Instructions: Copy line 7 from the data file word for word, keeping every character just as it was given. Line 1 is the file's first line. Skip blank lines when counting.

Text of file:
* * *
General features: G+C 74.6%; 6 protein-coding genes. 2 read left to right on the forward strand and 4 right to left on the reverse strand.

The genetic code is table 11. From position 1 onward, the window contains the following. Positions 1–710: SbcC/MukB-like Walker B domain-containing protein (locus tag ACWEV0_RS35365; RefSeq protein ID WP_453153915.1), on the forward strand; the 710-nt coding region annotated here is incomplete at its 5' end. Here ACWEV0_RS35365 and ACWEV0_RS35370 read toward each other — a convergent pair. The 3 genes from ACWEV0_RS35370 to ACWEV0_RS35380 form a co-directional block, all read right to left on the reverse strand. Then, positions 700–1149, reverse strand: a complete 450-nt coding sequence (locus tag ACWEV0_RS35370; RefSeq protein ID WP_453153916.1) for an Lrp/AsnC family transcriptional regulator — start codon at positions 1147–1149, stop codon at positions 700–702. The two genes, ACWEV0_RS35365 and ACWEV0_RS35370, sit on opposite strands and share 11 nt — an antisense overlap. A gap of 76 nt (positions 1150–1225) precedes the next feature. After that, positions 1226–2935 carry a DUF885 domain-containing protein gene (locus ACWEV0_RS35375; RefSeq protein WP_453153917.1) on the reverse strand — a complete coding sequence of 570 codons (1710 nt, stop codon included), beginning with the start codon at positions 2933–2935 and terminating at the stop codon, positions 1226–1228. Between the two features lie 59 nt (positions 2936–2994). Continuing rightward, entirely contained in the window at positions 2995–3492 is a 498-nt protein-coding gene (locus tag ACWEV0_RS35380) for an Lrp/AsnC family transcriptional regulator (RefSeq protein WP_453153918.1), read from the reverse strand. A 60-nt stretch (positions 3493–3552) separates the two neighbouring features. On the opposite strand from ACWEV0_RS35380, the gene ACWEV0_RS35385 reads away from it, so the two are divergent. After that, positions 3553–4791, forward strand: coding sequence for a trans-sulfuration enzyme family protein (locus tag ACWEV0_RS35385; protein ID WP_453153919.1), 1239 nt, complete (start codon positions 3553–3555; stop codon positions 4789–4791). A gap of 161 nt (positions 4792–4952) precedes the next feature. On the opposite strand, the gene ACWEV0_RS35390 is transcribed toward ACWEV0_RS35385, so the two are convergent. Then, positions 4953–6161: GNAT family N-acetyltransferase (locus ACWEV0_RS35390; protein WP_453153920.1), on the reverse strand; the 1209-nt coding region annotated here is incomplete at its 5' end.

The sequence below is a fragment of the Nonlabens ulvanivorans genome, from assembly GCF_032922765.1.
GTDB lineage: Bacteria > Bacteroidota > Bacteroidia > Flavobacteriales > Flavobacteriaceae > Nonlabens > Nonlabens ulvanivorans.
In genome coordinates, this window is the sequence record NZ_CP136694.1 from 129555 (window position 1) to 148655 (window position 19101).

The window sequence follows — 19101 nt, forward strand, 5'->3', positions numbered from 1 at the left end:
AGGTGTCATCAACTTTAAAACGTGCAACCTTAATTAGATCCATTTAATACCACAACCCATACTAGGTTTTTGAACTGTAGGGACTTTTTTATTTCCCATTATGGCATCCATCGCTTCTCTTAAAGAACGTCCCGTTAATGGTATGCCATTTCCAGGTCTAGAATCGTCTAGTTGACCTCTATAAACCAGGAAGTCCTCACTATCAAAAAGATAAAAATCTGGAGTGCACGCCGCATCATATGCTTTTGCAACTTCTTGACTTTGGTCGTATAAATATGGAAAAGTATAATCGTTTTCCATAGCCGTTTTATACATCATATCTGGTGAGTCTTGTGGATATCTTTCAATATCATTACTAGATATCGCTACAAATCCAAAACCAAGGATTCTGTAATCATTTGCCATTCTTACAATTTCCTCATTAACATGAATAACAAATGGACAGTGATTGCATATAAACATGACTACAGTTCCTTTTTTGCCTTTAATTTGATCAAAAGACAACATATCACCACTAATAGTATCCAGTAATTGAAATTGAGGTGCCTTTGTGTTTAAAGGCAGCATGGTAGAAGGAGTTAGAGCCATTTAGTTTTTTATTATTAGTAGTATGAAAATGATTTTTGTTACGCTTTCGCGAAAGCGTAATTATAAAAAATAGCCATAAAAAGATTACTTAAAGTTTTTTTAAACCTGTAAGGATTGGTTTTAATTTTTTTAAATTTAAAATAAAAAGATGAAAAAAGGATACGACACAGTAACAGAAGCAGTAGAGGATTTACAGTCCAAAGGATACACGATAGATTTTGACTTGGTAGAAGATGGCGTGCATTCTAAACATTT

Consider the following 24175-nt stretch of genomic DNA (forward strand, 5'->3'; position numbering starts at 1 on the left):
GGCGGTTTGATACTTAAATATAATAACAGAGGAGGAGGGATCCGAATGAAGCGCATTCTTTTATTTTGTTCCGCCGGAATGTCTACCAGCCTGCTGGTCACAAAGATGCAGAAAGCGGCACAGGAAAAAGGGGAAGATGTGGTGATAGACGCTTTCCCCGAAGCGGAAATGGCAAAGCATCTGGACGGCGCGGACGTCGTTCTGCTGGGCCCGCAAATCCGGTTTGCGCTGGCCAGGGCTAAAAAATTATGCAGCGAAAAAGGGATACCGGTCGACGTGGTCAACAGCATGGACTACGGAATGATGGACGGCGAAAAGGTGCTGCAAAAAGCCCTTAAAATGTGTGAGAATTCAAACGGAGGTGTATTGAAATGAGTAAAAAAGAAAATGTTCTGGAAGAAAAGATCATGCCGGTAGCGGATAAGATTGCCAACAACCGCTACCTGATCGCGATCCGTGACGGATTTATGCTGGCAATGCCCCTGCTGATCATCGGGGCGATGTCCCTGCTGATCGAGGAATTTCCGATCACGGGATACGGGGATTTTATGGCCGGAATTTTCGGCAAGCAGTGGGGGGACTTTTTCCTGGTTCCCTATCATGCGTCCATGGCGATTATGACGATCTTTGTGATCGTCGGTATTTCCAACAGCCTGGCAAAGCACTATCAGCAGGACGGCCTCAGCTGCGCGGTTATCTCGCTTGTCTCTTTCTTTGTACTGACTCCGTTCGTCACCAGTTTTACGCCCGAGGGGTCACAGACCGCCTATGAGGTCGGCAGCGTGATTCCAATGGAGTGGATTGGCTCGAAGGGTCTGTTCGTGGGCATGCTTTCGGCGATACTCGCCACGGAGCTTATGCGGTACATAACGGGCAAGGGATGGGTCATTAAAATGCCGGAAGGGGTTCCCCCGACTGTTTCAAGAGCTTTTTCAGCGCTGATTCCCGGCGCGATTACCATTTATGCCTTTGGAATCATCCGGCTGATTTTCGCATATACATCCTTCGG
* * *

AGGTGTCATCAACTTTAAAACGTGCAACCTTAATTAGATCCATTTAATACCACAACCCATACTAGGTTTTTGAACTGTAGGGACTTTTTTATTTCCCATTATGGCATCCATCGCTTCTCTTAAAGAACGTCCCGTTAATGGTATGCCATTTCCAGGTCTAGAATCGTCTAGTTGACCTCTATAAACCAGGAAGTCCTCACTATCAAAAAGATAAAAATCTGGAGTGCACGCCGCATCATATGCTTTTGCAACTTCTTGACTTTGGTCGTATAAATATGGAAAAGTATAATCGTTTTCCATAGCCGTTTTATACATCATATCTGGTGAGTCTTGTGGATATCTTTCAATATCATTACTAGATATCGCTACAAATCCAAAACCAAGGATTCTGTAATCATTTGCCATTCTTACAATTTCCTCATTAACATGAATAACAAATGGACAGTGATTGCATATAAACATGACTACAGTTCCTTTTTTGCCTTTAATTTGATCAAAAGACAACATATCACCACTAATAGTATCCAGTAATTGAAATTGAGGTGCCTTTGTGTTTAAAGGCAGCATGGTAGAAGGAGTTAGAGCCATTTAGTTTTTTATTATTAGTAGTATGAAAATGATTTTTGTTACGCTTTCGCGAAAGCGTAATTATAAAAAATAGCCATAAAAAGATTACTTAAAGTTTTTTTAAACCTGTAAGGATTGGTTTTAATTTTTTTAAATTTAAAATAAAAAGATGAAAAAAGGATACGACACAGTAACAGAAGCAGTAGAGGATTTACAGTCCAAAGGATACACGATAGATTTTGACTTGGTAGAAGATGGCGTGCATTCTAAACATTT